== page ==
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Thursday, April 28, 2016

John Kasich Still Has Fewer Delegates than Marco Rubio

RHONA WISE / AFP / GETTY IMAGES
News broke in recent days that John Kasich and Ted Cruz are openly coordinating their campaign strategies in the hope of stopping Donald Trump march to the GOP nomination. Kasich plans to focus his efforts on the primaries in Oregon and New Mexico, while Cruz plans to target Indiana. For Cruz this makes sense. Delegates are awarded proportionally in Oregon and New Mexico, which means that even if the combined Cruz and Kasich vote is lower than Trump's, it won’t cost them too many delegates. By contrast, in Indiana delegates are awarded on a winner-take-all basis at both the congressional district and statewide levels, which means that if Cruz wins Indiana, he could walk away with most of Indiana's delegates.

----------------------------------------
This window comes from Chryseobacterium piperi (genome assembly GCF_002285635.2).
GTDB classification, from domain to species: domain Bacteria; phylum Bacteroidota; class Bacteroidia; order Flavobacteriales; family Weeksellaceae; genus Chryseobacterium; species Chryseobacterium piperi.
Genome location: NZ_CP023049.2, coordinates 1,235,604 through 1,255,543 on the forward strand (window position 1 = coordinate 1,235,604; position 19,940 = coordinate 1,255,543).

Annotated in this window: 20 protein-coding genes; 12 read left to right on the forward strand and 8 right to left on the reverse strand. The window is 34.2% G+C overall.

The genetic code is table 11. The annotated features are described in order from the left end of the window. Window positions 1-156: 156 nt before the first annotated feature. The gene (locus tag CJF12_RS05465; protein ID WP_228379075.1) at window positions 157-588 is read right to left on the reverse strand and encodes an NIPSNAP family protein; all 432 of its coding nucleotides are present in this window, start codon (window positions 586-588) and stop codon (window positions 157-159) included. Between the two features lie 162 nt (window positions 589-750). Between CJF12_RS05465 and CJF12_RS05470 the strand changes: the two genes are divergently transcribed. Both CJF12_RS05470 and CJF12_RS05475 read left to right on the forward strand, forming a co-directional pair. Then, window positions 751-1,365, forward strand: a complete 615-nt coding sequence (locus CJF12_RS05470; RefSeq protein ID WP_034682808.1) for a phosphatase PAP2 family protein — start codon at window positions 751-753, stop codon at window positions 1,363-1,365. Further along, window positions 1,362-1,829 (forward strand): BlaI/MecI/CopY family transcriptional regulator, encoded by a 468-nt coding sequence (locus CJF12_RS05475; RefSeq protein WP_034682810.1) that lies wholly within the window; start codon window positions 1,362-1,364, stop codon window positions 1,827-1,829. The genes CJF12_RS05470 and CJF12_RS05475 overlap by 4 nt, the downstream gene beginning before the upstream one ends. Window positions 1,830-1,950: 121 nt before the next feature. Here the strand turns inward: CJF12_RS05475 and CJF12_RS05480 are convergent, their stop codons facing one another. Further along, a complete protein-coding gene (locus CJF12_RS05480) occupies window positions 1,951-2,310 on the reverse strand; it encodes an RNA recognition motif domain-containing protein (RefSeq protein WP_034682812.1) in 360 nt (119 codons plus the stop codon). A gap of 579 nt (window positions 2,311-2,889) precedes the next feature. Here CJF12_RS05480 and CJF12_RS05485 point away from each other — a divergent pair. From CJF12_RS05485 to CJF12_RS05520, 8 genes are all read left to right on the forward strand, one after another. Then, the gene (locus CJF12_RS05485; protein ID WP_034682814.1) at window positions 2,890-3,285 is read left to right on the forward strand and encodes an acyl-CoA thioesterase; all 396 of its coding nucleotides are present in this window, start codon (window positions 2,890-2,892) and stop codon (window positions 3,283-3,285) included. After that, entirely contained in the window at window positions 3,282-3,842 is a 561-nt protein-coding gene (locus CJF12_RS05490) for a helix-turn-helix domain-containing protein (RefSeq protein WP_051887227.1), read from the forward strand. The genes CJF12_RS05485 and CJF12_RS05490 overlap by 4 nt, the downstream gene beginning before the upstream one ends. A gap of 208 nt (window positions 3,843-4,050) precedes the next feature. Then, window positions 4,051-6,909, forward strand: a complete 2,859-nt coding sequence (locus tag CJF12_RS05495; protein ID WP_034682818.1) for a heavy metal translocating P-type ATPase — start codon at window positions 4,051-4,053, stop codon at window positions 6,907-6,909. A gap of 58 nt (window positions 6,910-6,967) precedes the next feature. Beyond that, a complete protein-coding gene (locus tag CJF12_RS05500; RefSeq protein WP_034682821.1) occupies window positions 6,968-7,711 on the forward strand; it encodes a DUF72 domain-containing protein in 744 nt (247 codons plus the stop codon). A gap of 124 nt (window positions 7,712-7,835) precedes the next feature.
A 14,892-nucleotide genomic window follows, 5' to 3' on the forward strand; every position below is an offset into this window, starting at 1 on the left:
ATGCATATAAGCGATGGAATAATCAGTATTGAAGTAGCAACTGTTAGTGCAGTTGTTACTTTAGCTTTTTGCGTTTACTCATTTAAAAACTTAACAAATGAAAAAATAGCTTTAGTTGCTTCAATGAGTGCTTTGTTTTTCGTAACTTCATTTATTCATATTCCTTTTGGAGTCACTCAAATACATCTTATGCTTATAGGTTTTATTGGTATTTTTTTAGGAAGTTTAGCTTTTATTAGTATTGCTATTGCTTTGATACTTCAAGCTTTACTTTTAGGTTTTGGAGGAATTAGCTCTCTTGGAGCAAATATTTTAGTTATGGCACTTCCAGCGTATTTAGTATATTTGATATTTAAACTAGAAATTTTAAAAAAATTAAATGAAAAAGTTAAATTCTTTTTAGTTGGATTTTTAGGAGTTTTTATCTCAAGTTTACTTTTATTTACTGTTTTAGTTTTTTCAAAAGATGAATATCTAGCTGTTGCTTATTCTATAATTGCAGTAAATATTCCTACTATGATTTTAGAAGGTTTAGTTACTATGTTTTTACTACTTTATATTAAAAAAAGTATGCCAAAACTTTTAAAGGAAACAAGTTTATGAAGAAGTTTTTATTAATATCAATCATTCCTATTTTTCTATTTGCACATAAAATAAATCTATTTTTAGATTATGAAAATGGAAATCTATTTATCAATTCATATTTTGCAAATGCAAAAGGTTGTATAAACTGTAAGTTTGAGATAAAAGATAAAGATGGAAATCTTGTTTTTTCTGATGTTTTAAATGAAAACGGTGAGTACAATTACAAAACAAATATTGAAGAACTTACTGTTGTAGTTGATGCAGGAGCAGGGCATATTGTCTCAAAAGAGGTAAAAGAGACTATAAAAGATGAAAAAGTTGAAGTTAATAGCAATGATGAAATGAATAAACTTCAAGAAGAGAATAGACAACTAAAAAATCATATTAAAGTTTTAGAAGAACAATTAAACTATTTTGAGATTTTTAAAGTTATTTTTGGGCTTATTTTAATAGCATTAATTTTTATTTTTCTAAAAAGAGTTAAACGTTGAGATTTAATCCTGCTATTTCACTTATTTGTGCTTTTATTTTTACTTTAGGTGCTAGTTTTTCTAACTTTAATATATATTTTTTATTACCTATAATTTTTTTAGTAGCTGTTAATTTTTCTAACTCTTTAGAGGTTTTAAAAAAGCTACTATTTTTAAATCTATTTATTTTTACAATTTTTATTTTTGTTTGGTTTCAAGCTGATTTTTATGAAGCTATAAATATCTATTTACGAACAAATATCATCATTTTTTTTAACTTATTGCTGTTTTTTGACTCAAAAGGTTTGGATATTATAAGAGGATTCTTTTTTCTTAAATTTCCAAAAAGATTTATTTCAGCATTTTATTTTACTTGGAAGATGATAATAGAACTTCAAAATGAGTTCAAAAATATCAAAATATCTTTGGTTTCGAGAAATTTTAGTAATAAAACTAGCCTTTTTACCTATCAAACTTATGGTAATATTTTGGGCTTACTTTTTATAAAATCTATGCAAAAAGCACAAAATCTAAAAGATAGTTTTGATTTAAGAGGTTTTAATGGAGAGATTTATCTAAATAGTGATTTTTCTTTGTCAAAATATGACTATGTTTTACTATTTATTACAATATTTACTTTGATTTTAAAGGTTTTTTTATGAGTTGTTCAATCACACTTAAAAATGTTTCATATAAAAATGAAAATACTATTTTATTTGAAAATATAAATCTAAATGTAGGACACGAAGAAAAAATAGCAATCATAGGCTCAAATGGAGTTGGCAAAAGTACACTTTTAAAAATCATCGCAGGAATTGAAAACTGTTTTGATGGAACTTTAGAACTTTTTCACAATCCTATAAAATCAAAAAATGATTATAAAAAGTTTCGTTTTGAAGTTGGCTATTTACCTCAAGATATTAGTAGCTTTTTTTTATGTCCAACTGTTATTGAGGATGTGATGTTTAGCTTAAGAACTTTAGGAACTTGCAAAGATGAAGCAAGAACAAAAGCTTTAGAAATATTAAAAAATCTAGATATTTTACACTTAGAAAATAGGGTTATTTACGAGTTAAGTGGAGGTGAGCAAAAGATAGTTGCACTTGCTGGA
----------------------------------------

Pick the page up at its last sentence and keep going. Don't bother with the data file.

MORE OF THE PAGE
But why is Kasich still in this race at all? He still has won fewer delegates than Marco Rubio, who dropped out some time ago when it became clear that he no chance of winning the nomination, at least not in this election cycle. Kasich must believe that he still has a chance of winning, apparently assuming that he has a shot if Trump doesn't win on the first ballot at the Republican convention. But surely he is deluding himself. Even if Trump doesn't win on the first ballot, there are others who are more likely to win on the second, third, or fourth ballots with Ted Cruz being the most obvious choice. The old saying is evidently still true: Denial is not only the name of a river in Egypt.

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